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Wearable Physical, Chemical and Biological Sensors: Fundamentals, Materials and Applications introduces readers of all backgrounds - chemistry, mechanics, electronics, photonics, biology, microfluidics, materials, and more - to the fundamental principles needed to develop wearable sensors for a host of different applications. The capability to continuously monitor organ-related biomarkers, environmental exposure, movement disorders, and other health conditions using miniaturized devices that operate in real time provides numerous benefits, such as avoiding or delaying the onset of disease, saving resources allocated to public health, and making better decisions related to medical diagnostics or treatment. Worn as glasses, masks, wristwatches, fitness-like bands, tattoo-like devices, or bandage-like patches, wearable devices are also being boosted by the Internet of Things in combination with mobile devices such as smartphones. Written by experts in their respective fields, Wearable Physical, Chemical and Biological Sensors: Fundamentals, Materials and Applications provides insights on how to design, fabricate, and operate these sensors.
- Provides a holistic view of the field, covering physical, chemical, and biosensing approaches along with the advantages of their various functionalities
- Covers all necessary elements for developing wearable sensors, including materials, biorecognition elements, transductions systems, signal amplification strategies, and system design considerations
- Each chapter includes examples, summaries, and references for further reading
Researchers, technologists, and engineers in both academia and industry specializing in chemistry, device physics, mechanics, materials, engineering, biology, medicine, electronics, and related fields. Graduate and postgraduate programs specializing in materials science, biomedicine, biotechnology, applied physics, chemistry, (bio)microelectromechanical systems, nanotechnology
Chapter 1: Introduction
Chapter 2: Materials for wearable sensors
- Mechanics considerations
- Inorganic materials
- Polymer materials
Chapter 3: Biorecognition elements
- Natural bioreceptors
- Artificial bioreceptors
Chapter 4: Signal detection techniques
- Optical methods
- Electrochemical methods
- Electrode materials & modifications
- Electrical methods
- Other methods (if applicable)
- Multimodal analysis
Chapter 5: Signal amplification strategies
- Sample collection via microfluidics
- Use of micro- and nanomaterials
- Other strategies (if applicable)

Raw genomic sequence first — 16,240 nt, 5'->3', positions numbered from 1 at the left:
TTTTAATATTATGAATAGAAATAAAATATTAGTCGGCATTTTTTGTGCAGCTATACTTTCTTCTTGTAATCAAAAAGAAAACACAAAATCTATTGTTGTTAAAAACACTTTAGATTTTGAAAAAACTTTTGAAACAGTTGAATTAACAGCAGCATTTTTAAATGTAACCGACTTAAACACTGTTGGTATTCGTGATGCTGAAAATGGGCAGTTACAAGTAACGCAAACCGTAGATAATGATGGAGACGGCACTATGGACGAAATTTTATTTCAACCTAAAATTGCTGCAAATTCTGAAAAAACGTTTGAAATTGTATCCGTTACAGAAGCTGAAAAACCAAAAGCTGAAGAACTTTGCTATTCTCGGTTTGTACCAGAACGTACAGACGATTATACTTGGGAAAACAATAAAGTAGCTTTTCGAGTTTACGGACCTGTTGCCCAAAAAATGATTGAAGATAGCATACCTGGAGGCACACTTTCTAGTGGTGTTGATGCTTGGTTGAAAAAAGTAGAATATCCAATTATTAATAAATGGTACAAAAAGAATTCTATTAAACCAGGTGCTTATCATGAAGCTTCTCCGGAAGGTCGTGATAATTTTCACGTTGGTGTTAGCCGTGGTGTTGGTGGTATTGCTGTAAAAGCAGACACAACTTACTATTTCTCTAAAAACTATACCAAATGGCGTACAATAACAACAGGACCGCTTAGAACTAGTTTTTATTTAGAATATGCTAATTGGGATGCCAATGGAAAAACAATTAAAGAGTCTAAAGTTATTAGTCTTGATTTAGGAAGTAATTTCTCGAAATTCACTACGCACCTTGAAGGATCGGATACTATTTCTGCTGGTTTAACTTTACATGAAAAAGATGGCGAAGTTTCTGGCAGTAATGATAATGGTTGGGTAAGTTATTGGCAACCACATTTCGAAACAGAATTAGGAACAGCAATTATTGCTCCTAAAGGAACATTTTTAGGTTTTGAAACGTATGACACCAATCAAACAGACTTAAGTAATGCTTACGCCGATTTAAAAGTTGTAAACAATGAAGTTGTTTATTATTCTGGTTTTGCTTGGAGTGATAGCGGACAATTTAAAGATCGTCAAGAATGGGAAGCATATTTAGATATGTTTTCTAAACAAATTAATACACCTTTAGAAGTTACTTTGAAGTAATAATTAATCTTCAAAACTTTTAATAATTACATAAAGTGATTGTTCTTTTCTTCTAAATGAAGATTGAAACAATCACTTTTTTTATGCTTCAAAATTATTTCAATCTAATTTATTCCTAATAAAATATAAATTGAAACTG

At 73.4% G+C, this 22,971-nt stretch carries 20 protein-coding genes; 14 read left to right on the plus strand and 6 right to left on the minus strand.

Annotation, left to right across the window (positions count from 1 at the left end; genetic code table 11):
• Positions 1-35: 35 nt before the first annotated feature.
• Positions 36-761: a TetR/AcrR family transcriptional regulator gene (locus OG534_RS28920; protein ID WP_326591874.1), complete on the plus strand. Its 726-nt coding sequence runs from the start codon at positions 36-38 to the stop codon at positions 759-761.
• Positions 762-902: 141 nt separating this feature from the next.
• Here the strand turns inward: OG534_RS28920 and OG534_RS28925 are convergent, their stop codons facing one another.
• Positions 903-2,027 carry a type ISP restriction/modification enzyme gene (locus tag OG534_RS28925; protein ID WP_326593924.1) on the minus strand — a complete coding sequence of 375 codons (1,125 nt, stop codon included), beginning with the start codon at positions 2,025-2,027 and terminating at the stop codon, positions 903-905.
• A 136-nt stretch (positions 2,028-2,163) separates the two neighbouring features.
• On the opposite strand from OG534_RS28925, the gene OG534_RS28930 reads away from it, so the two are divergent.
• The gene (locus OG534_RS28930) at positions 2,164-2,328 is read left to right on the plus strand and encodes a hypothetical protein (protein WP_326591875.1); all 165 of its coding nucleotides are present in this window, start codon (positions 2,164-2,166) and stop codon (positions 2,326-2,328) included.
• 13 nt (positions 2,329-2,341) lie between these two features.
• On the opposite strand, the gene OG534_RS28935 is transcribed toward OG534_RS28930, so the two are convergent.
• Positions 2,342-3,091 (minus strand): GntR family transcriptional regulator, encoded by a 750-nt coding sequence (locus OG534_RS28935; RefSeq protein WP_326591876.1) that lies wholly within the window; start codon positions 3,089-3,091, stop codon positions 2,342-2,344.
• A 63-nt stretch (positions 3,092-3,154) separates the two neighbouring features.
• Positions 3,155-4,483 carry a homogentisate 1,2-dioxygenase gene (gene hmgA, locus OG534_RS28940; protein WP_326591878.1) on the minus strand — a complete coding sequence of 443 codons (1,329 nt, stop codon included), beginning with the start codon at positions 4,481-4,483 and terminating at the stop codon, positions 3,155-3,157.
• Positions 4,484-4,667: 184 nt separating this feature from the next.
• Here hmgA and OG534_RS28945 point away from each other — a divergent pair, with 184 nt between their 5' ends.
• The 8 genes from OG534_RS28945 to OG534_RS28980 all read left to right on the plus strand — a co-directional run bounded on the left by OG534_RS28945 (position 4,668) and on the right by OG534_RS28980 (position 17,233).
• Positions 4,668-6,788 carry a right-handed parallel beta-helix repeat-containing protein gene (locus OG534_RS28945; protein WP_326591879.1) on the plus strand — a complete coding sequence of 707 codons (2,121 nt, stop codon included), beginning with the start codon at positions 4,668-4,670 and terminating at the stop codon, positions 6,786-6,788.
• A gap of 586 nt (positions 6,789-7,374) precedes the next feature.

Chapter 6: System design
- Power sources and management
- Signal communication, interfaces and connectivity with mobile devices
- Big data analytics
- Regulatory landscape
Chapter 7: Physical wearable sensors
Chapter 8: Wearable chemosensors
Chapter 9: Wearable biosensors
Chapter 10: Conclusion and Future perspectives
- No. of pages:
- © Elsevier 2022
- 1st October 2021
- Paperback ISBN:
Eden Morales-Narváez is a Young Professor in the Department of Photonics and Head of the Biophotonic Nanosensors Laboratory at Center for Research in Optics (CIO), Mexico. He received a degree in bionics engineering from the National Polytechnic Institute of Mexico in 2006 and his Ph.D. degree in biomedical engineering from the Polytechnic University of Catalonia, Spain in 2013. He was a Postdoctoral Researcher at Catalan Institute of Nanoscience and Nanotechnology and started his independent career in late 2016. His research is focused on the development and application of novel (bio)sensing platforms, particularly using nanophotonics at the cutting-edge. He has published several papers in leading scientific journals related to advanced materials, nanotechnology, multidisciplinary chemistry, miniaturization, biosensing and wearable devices. He is a lecturer in Biophotonics and Photonic Materials at CIO. He has recently been appointed as an Emerging Leader by the Editorial Board of Journal of Physics: Photonics (IOPScience). He is a member of the American Chemical Society and serves as an Associate Editor to Frontiers, Nanobiotechnology Section.
Biophotonic Nanosensors Laboratory, Center for Research in Optics, Leon, Mexico
Dr. Can Dincer is currently junior research group leader at the Freiburg Center for Interactive Materials and Bioinspired Technologies (FIT) and the head of Disposable Microsystems group at the Laboratory for Sensors at the Department of Microsystems Engineering (IMTEK) of the University of Freiburg. The main research interest of his working group is the development of bioanalytical microsystems for various applications including diagnostics, food and environmental monitoring. Having completed his studies in microsystems engineering, Dr. Dincer graduated from the Technical Faculty of the University of Freiburg. He received his PhD degree with summa cum laude in 2016 through his work on the topic "Electrochemical microfluidic multiplexed biosensor platform for point-of-care testing”. In early 2017, he has been awarded by the second place in Gips-Schüle Young Scientist Award for his dissertation. Between June 2017 - June 2019, Dr. Dincer also worked as a visiting researcher in the Güder Research Group at the Department of Bioengineering at the Imperial College London. During this time, his focus was on the paper-based analytical devices and their different applications. He is a member of the American Chemical Society and MicroTEC Südwest.
Laboratory for Sensors, Disposable Microsystems Group, Department of Microsystems Engineering – IMTEK and Freiburg Center for Interactive Materials and Bioinspired Technologies, Freiburg, Germany
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